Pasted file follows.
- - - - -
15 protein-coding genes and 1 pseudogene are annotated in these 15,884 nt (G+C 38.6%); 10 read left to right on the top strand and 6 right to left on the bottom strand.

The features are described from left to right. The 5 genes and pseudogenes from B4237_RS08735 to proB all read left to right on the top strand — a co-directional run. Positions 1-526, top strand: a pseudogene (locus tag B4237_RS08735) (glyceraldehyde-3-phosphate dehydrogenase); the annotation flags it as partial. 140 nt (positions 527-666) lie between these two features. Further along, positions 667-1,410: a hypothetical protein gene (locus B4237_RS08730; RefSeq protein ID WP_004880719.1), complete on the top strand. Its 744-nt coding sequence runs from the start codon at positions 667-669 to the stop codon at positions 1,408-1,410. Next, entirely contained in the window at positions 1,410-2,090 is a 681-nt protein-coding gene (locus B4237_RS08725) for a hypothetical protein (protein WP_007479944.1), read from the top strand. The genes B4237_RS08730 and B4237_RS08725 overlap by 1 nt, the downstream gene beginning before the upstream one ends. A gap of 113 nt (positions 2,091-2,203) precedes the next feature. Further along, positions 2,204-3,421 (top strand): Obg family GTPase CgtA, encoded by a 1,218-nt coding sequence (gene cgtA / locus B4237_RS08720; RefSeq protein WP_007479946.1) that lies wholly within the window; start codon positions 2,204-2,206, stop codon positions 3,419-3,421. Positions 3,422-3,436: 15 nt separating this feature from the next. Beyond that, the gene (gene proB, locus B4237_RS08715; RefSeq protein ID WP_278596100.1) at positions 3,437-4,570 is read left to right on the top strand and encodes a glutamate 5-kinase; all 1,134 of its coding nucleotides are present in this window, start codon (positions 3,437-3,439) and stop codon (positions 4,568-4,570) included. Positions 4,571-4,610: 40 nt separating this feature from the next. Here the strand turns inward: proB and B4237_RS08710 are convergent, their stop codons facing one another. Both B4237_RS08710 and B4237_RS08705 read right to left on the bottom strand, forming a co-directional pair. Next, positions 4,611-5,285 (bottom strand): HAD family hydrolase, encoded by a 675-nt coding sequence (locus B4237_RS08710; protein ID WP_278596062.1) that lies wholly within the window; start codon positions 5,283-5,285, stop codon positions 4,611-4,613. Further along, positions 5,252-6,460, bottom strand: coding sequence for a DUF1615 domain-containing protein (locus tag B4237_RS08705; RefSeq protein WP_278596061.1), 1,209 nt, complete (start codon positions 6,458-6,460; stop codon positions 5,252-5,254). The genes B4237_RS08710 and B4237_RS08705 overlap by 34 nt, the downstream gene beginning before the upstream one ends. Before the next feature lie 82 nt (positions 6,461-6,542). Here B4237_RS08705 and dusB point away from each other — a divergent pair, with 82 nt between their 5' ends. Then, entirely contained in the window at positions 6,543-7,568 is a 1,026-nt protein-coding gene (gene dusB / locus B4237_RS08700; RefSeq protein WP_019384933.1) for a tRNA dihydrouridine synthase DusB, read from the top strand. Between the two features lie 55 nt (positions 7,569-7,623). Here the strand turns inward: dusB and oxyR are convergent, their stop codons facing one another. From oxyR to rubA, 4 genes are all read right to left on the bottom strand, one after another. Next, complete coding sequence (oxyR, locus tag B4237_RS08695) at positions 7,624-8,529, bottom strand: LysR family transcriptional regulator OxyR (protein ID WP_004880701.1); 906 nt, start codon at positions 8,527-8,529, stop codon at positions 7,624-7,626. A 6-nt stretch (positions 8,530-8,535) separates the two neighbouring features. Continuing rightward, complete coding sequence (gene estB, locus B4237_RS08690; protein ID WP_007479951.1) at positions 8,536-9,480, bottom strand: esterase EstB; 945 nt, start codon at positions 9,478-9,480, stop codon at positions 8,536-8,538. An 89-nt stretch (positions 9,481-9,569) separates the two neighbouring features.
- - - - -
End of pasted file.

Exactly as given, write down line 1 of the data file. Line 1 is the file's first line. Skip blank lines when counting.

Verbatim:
15 protein-coding genes and 1 pseudogene are annotated in these 15,884 nt (G+C 38.6%); 10 read left to right on the top strand and 6 right to left on the bottom strand.